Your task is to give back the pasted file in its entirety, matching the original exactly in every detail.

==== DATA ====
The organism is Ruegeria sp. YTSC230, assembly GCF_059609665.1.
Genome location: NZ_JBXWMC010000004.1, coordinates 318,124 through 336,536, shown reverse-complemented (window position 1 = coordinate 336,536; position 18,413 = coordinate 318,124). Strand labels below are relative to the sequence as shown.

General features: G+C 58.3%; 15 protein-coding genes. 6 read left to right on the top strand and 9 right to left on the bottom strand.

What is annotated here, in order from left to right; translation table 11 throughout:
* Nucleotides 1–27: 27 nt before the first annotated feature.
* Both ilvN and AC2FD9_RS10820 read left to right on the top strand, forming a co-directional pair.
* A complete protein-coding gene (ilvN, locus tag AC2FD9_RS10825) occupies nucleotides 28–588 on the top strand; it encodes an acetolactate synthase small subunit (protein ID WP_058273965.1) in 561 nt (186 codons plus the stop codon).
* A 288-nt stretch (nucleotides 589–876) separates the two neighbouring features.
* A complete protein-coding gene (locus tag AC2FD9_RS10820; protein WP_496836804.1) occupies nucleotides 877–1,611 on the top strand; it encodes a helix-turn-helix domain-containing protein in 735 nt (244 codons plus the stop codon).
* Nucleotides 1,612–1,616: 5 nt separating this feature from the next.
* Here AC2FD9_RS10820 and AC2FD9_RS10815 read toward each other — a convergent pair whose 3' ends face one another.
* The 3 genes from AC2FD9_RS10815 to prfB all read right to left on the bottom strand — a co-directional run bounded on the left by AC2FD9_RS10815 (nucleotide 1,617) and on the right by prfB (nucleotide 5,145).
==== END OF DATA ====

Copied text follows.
The organism is Ruegeria sp. YTSC230, assembly GCF_059609665.1.
Genome location: NZ_JBXWMC010000004.1, coordinates 318,124 through 336,536, shown reverse-complemented (window position 1 = coordinate 336,536; position 18,413 = coordinate 318,124). Strand labels below are relative to the sequence as shown.

General features: G+C 58.3%; 15 protein-coding genes. 6 read left to right on the top strand and 9 right to left on the bottom strand.

What is annotated here, in order from left to right; translation table 11 throughout:
* Nucleotides 1–27: 27 nt before the first annotated feature.
* Both ilvN and AC2FD9_RS10820 read left to right on the top strand, forming a co-directional pair.
* A complete protein-coding gene (ilvN, locus tag AC2FD9_RS10825) occupies nucleotides 28–588 on the top strand; it encodes an acetolactate synthase small subunit (protein ID WP_058273965.1) in 561 nt (186 codons plus the stop codon).
* A 288-nt stretch (nucleotides 589–876) separates the two neighbouring features.
* A complete protein-coding gene (locus tag AC2FD9_RS10820; protein WP_496836804.1) occupies nucleotides 877–1,611 on the top strand; it encodes a helix-turn-helix domain-containing protein in 735 nt (244 codons plus the stop codon).
* Nucleotides 1,612–1,616: 5 nt separating this feature from the next.
* Here AC2FD9_RS10820 and AC2FD9_RS10815 read toward each other — a convergent pair whose 3' ends face one another.
* The 3 genes from AC2FD9_RS10815 to prfB all read right to left on the bottom strand — a co-directional run bounded on the left by AC2FD9_RS10815 (nucleotide 1,617) and on the right by prfB (nucleotide 5,145).